You know what? People should stop suing President Trump. After all, he was duly elected and represents the will of the people. It doesn’t matter if you think his proposals might run afoul of the Constitution; the people have spoken.
Since tone doesn’t translate well into text, I’ll let you in on a secret: I’m being flip.
That first paragraph is foolish. Our system of government is informed by, but not a slave to, the will of the majority. The framers had the foresight to understand the passions of the people could, from time to time, require temperance. They provided checks and balances to protect the Constitution from sudden swings in public opinion.
Recourse to the courts is one of those bedrock pieces of “checks and balances.” We jettisoned a far-off king, splitting his power into three separate branches. Each role — executive, legislative, and judicial — came with its own sword and shield. If one grew too strong, the other two had the means to stop it, pushing the offender back into the confines of the Constitution.
But the freedom to sue the president is not the same as the right to prevail. Indeed, in many of the cases brought thus far, the suits will likely fail. Trump’s immigration order will probably be upheld, at least as it applies to those without visas or green cards. The powers of the executive and legislative branches when it comes to border control are near plenary; the protections of the Constitution are not global.
Meanwhile, those suing on the “emoluments clause” with the concern that foreigners may stay at Trump-owned hotels to curry favor with the president? They’re trying to head down a slippery slope on which courts are unlikely to engage. After all, our own Chellie Pingree owns a hotel. Does she need to divest?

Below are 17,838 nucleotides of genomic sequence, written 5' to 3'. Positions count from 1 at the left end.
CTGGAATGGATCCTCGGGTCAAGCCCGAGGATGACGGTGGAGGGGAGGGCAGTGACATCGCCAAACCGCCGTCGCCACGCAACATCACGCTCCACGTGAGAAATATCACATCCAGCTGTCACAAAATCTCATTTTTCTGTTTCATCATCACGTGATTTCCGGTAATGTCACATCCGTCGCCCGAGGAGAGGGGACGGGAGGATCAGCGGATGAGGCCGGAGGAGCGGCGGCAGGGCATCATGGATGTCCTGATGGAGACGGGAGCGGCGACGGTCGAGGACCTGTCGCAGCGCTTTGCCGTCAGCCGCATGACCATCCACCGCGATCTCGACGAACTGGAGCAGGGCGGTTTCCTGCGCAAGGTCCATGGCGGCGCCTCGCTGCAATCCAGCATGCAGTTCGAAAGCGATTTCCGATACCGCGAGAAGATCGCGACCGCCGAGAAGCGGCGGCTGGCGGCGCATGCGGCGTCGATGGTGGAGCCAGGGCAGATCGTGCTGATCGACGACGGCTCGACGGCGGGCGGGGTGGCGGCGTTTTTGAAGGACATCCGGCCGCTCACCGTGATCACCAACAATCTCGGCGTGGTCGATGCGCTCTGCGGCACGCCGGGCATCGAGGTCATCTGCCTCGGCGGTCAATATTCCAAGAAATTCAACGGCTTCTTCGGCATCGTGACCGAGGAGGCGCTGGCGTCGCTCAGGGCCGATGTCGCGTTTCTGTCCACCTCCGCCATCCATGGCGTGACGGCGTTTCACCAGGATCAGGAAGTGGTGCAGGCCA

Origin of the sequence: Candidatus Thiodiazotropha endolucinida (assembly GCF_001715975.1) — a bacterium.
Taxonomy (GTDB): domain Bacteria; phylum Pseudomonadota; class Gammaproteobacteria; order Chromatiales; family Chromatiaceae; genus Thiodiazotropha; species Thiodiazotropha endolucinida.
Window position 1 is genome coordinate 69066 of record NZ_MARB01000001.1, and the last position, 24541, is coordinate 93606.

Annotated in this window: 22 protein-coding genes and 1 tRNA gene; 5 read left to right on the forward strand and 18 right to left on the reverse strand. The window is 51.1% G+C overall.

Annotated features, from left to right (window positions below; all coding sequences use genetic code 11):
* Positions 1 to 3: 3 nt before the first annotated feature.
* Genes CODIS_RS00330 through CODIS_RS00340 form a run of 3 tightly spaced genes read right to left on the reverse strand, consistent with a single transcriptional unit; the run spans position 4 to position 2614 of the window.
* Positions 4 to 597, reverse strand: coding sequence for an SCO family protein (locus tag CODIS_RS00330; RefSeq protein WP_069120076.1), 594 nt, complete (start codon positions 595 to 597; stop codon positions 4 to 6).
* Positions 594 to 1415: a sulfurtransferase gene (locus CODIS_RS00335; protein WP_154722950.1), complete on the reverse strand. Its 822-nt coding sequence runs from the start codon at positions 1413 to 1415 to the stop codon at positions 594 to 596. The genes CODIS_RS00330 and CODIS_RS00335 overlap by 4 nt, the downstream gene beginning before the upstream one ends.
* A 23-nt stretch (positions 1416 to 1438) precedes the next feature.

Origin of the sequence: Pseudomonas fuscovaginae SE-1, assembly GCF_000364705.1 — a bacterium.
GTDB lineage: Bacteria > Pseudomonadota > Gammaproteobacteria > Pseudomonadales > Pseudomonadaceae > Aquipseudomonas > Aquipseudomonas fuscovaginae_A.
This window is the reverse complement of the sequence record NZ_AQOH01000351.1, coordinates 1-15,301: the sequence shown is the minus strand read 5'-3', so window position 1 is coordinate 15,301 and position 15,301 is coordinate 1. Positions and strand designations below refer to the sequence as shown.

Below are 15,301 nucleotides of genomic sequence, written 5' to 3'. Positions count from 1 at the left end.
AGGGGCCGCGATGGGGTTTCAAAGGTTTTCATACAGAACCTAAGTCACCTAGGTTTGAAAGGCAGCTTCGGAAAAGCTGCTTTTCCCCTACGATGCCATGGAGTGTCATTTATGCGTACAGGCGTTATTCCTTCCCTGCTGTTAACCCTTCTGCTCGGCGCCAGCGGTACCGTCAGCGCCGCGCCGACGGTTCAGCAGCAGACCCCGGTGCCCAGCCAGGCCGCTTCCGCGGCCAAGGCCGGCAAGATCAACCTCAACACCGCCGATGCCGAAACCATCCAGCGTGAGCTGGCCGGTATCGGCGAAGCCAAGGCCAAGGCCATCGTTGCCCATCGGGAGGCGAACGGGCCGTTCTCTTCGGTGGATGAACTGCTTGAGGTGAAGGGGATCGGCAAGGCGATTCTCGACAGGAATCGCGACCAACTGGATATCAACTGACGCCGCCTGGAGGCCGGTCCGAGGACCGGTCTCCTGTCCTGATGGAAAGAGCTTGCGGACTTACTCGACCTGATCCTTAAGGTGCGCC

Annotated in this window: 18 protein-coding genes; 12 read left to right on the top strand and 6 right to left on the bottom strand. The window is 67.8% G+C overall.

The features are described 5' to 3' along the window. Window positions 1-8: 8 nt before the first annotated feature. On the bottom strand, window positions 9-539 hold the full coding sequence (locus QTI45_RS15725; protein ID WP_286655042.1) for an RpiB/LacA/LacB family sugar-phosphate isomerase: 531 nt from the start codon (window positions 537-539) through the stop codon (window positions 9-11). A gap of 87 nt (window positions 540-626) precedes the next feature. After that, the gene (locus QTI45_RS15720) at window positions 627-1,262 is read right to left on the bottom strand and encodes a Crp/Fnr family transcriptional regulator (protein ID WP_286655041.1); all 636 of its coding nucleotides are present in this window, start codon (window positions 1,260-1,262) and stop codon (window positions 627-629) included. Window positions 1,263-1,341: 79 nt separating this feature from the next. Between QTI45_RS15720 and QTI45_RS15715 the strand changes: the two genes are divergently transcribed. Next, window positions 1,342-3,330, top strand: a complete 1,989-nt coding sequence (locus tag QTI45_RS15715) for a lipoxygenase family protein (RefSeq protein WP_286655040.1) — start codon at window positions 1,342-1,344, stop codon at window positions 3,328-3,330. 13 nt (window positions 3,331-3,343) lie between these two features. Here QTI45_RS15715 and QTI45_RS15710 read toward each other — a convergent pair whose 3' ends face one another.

Yet just because the plaintiffs may ultimately lose their cases, it is the right of Americans to pursue these claims in our courts. And when the court makes a final decision, we accept it.
That acceptance may be unhappily offered, and it may even be preceded by some huffing and puffing, like Trump’s tweets. However, while the twitterati act as if those 140-character quips are some unprecedented breach, the fact is Trump is simply the latest in our long presidential line to find fault with a judicial branch thwarting policy. Twitter is just the newest platform.
For example, President Obama famously ridiculed the Supreme Court at his State of the Union. President Truman lambasted justices after they denied him the power to take over steel mills. President Roosevelt tried to stack the court to get decisions permitting his constitutionally-questionable actions. And President Jackson was rumored to have quipped that the court “had made [its] decision, now let [them] enforce it!”
Each is a different tack responding to the inherent, intentional tension between the branches of government. And if you go through most administrations, you’ll likely see this strife play out in different ways. But when the court rules, we accept it.
That holds true on the state level as well. However, at least in some cases, there have been attempts to stop questions from going to court. You saw it this past week when it came to ranked choice voting.
Janet Mills — Democrat extraordinaire and attorney general — has expressed several constitutional concerns with the law enacted as Question 5 in November. So have other credible voices, like former Chief Justice Dan Wathen. Or yours truly.
With these questions open, Senate President Mike Thibodeau brought forward a proposal to go to the Maine Supreme Court and get clarity. Astoundingly, it was opposed in no uncertain terms. The former head of the Maine ACLU thought it inappropriate to ask the court since, basically, the people had spoken.
Going to court isn’t always pleasant and may not be efficient. But our system provides courts with the ability to make final decisions on constitutionality. If we don’t like their answer, there are checks and balances to change the judiciary or amend a constitution. But when a court rules, we accept it. That’s true for presidents, governors, legislators, and the people.
It is the system the framers provided. It remains, in a word, brilliant.